Stranglers on the campus

Pictures

Here are pictures of some of the strangler figs on the campus.



Fig picture 1

A fig, gripping an almost dead tree, behind the KReSIT building. In the foreground, Amreek, trying to smile.

Fig picture 2

A palm tree enveloped by a fig on the lake side road to Devi temple. The palms usually continue to live as they do not tend to grow in girth. Prasanna, my roommate, holding one of the nuts of the palm

Fig picture 3

Roots, branches, trunk all seem like one huge confused mess. This fig tree, also behind KReSIT, is pretty huge with branches dropping trunk-sized roots down to the ground

Fig picture 4

Detail from the picture on the left. Note the loop around one of its own branches.

Fundaes (TBD)

Strangler figs: Fruit eaten by some animal or bird - seed passes through the digestive system and gets deposited along with dung on some branch of a tree - sapling grows deriving nutrition from the dung - young tree shoots off roots/branches through the air trying to reach the ground - branches and stem of the host tree are enveloped and strangled - the girth growth of the stem of the host is restricted - sunlight competetion - the fig grabs most of the light and leaves the host in shade - the fig eventually envelopes the entire main stem and host may die and rot away - the fig is left with a hollow trunk where small animals can live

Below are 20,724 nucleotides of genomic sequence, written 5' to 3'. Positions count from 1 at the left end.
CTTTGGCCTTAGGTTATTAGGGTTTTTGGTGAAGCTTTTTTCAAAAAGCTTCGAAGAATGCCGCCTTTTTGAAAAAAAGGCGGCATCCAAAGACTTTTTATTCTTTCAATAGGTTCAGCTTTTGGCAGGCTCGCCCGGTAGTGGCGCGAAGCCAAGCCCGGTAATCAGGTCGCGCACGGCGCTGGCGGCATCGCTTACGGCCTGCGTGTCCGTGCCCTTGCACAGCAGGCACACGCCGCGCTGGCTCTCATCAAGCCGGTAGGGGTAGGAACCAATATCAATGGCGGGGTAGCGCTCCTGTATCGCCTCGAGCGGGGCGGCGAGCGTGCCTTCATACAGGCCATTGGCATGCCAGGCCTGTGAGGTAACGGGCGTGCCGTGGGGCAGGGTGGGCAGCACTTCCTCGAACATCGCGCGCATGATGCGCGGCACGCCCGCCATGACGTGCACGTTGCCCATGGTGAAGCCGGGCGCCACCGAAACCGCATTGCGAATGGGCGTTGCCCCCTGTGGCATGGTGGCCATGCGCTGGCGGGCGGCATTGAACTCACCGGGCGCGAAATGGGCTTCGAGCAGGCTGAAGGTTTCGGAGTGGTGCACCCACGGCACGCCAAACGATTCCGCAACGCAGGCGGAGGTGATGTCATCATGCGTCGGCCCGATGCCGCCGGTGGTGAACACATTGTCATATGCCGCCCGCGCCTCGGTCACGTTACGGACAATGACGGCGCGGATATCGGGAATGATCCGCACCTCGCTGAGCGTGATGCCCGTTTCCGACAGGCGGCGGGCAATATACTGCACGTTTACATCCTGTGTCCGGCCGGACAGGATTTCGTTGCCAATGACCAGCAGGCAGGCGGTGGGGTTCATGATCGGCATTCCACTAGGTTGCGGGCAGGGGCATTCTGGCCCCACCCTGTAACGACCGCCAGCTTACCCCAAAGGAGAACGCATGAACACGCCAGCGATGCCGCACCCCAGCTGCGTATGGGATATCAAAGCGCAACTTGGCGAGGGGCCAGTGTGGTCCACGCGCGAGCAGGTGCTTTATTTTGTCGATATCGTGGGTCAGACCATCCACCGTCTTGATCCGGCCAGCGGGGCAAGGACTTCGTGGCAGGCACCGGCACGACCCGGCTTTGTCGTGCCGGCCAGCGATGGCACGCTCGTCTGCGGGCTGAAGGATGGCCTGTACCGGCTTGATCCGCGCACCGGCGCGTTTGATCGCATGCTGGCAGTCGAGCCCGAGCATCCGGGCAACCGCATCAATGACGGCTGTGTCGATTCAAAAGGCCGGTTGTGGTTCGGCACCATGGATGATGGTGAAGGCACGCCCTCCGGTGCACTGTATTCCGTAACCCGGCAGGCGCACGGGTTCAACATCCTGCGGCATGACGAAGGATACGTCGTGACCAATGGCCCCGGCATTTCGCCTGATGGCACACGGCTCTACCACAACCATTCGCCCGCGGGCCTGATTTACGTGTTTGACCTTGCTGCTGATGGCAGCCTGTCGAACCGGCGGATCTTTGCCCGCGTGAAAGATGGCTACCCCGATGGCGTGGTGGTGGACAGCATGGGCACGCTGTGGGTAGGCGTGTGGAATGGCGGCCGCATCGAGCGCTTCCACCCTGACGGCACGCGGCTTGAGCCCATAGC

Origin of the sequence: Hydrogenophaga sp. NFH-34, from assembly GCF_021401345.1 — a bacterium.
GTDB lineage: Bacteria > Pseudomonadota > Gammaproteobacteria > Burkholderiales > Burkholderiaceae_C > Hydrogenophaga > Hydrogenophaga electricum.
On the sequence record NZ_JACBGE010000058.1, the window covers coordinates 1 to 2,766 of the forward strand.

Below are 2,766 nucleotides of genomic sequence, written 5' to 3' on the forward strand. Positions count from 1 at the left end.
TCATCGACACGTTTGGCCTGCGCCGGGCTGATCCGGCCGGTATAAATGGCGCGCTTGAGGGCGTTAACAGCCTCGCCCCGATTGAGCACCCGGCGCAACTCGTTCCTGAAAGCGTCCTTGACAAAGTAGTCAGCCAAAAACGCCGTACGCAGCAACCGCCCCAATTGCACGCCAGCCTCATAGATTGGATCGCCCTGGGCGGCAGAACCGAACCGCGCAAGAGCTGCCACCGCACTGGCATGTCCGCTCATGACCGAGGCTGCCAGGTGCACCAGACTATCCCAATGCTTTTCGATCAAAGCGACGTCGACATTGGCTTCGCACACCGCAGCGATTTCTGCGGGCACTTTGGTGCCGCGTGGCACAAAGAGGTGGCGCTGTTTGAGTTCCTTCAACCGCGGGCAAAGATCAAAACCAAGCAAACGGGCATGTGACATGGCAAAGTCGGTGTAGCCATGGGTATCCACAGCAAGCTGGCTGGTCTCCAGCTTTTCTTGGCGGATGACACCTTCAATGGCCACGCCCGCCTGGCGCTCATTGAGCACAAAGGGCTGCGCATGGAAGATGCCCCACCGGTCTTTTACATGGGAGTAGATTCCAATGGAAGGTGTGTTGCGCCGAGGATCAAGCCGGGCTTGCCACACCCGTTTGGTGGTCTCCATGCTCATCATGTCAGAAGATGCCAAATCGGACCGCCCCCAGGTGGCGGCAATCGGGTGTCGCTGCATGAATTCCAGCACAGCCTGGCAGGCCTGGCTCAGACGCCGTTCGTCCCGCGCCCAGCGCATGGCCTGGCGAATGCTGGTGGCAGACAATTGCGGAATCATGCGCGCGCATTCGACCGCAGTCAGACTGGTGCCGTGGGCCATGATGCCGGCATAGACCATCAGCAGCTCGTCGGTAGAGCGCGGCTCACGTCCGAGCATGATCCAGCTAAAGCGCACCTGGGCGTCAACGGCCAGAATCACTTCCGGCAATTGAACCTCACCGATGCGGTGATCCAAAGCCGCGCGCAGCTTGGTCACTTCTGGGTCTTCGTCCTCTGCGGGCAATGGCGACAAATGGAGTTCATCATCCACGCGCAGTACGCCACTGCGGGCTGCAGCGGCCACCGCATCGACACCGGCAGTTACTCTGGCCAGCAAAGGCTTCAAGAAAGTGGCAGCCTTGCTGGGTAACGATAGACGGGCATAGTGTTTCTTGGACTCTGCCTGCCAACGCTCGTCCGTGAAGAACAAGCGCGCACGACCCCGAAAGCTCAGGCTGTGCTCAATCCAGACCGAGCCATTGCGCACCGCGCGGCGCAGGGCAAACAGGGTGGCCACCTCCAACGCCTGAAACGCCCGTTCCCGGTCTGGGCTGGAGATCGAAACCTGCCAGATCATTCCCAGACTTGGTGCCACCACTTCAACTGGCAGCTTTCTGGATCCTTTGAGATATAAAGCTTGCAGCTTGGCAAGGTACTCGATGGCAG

I got interested in fig trees after reading one of Richard Dawkin's books (I think it was "Climbing Mount Improbable"). It contains a wonderful discussion on the pollination mechanism used by figs involving specific wasp species. An orchard which looks like a fruit - female wasps commiting suicide to deposit eggs inside the fig flowers - fig strategy to save some flowers from being hijacked by the wasps - male wasps trying to kill all other male wasps inside the 'fruit' - females escaping out to complete their mission in life (i.e. finding another fig 'fruit' and laying eggs) - in the process taking some pollen along and hence helping in cross-pollination for the fig - various evolutionary strategies and counter strategies taken by the two players (figs and wasps)

Links

Interested people can visit the following pages for more info on the exciting life of these trees.

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